Suppose nobody watched
Imagine if nobody watched – just one game, one time. It would probably cause the failure of the National Football League, and fulfill the frequent prophecies of the end of the world.
We refer, of course, to the controversy surrounding the Super Bowl. A recent study of 6,000 bars and grills between Jupiter and Miami revealed that not a single person above the age of reason believes God was responsible for deflating footballs in a recent Boston Patriots game. All believe it was cheating. Nobody believes that prominent members of the Patriots organization did not know about it. Most fans are concerned; some are outraged.
So what do we, as a nation, do about it? Nothing. We tune in to watch the Super Bowl and before that we audit countless television and radio reports, and read everything written about the subject. But suppose, however, people just said no. They skipped the game, didn’t read anything about the controversy and did not even know who won.
Imagine if just one world leader, say President Obama, or Madonna, or Dave Barry, stood up and screamed, “We’re not taking it anymore!” and called for a total boycott of this event. We would do it, except nobody reads this blog. You need a world leader to engineer something like this.
Imagine if it happened. All of those expensive TV commercials would be seen by no one. All of those lizards and ducks that are featured in those stupid spots would quack into a vacuum. The thousands of people who pay hundreds of dollars for tickets would not show up; all of those hotel rooms would be canceled. The airlines would be asked for refunds. Rental cars would sit mournfully on their lots. Millions of dollars would be lost. Six thousand bars and grills between Jupiter and Miami would be empty for a day. The economy would collapse.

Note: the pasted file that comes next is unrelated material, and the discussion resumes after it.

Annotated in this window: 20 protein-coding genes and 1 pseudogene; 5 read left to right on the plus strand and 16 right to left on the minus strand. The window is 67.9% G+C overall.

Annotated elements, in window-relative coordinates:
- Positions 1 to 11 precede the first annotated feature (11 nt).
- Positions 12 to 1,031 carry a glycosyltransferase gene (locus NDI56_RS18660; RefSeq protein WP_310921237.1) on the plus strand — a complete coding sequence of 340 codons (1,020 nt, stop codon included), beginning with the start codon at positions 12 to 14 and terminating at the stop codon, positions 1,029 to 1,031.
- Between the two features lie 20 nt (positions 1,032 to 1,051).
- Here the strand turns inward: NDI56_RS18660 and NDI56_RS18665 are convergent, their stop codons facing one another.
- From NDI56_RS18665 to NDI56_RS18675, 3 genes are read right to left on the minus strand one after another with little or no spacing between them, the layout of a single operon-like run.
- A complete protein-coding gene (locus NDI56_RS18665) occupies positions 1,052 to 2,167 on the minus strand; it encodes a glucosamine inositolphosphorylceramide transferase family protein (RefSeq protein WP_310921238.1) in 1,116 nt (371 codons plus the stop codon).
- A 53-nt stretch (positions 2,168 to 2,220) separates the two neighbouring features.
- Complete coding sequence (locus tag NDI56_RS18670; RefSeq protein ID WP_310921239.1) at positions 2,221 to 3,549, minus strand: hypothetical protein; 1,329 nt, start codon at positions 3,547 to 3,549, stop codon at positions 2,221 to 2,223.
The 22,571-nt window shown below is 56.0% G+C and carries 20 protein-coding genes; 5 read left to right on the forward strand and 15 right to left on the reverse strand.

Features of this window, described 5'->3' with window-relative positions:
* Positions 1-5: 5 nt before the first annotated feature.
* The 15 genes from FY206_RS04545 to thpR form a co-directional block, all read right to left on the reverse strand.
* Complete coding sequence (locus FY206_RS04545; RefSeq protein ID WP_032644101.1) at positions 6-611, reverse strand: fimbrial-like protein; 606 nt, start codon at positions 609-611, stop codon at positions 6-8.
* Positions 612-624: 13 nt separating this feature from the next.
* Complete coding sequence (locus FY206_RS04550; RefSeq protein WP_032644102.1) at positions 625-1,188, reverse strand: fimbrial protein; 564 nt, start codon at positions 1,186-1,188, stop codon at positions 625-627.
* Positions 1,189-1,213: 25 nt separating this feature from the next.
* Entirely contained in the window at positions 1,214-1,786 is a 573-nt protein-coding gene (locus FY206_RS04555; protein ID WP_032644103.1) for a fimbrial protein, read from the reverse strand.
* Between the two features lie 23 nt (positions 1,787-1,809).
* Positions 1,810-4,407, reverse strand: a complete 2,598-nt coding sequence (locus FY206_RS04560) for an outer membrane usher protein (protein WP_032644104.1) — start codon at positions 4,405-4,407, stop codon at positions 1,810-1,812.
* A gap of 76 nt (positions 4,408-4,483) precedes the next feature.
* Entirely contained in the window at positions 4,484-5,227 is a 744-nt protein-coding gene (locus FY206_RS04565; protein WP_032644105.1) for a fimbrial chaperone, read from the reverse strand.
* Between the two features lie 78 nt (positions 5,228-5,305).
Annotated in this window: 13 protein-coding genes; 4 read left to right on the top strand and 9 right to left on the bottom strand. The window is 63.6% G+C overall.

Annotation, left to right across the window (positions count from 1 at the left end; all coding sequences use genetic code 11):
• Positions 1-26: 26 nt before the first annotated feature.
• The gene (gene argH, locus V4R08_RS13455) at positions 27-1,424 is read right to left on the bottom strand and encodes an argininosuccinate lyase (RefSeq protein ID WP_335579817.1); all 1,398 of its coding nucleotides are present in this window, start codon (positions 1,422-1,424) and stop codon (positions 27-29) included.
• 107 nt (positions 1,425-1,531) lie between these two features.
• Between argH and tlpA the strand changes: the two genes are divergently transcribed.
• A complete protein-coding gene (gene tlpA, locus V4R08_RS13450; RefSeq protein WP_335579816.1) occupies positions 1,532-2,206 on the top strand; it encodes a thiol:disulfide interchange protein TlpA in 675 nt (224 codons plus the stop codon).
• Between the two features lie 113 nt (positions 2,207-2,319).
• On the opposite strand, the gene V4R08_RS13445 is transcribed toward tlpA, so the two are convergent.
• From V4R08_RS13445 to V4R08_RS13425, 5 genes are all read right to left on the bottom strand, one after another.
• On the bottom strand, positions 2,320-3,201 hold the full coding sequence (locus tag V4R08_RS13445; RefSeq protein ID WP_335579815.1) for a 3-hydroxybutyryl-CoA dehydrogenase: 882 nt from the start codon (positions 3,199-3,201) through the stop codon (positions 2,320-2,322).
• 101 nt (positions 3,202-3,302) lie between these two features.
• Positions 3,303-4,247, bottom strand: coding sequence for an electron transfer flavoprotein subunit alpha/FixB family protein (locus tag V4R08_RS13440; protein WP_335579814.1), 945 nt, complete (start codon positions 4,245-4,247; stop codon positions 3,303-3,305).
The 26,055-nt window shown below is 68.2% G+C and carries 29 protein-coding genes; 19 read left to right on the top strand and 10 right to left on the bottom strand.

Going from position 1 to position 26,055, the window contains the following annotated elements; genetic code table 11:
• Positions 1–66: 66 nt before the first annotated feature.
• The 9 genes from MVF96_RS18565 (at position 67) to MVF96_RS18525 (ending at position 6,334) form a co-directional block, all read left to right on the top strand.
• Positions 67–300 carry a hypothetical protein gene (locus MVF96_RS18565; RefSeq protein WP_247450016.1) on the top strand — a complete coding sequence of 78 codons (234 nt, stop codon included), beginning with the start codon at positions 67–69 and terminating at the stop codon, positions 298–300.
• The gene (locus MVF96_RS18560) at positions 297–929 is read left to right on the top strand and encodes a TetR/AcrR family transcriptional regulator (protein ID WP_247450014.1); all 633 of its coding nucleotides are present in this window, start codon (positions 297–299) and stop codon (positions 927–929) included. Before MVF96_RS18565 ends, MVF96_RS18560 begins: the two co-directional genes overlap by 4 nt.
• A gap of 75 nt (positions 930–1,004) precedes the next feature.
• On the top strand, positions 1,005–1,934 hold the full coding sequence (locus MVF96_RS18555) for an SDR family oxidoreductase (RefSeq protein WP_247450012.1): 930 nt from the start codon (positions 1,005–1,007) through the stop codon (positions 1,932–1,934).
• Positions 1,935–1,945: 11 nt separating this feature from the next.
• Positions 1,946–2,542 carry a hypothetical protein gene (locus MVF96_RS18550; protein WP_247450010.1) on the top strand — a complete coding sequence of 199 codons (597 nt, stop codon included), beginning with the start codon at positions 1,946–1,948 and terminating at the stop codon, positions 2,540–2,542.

We happened to see one Super Bowl live. It was in 1971 between the Baltimore Colts and somebody else. The Colts won on a late field goal. It showed what an impact one game can have on a career. Don Shula had built the Colts into a power, but he did not coach that day. He had moved to Miami and nobody has heard from him since.
Over the years, however, we have decided the game is not all that important. Who really cares about the Patriots against the Seahawks, except that Ken Behring, Tamarac’s founder, once owned the latter? This is not a real rivalry, not like, say, the Patriots playing Boston College, or Tufts or Wellesley College, which would be natural local rivals. It cannot compare with La Salle vs. St. Joe tonight at Tom Gola Arena; La Salle favored by six; or, the big soccer game tonight at Brian Piccolo Stadium between St. Thomas and Cypress Bay. No line available at press time.
Now these are events the world should watch, and we can only make one because of the big snowstorm up north. But come Sunday, we plan a one-person boycott of the Super Bowl. On principle, we will not watch that game. Of course, we lie a lot.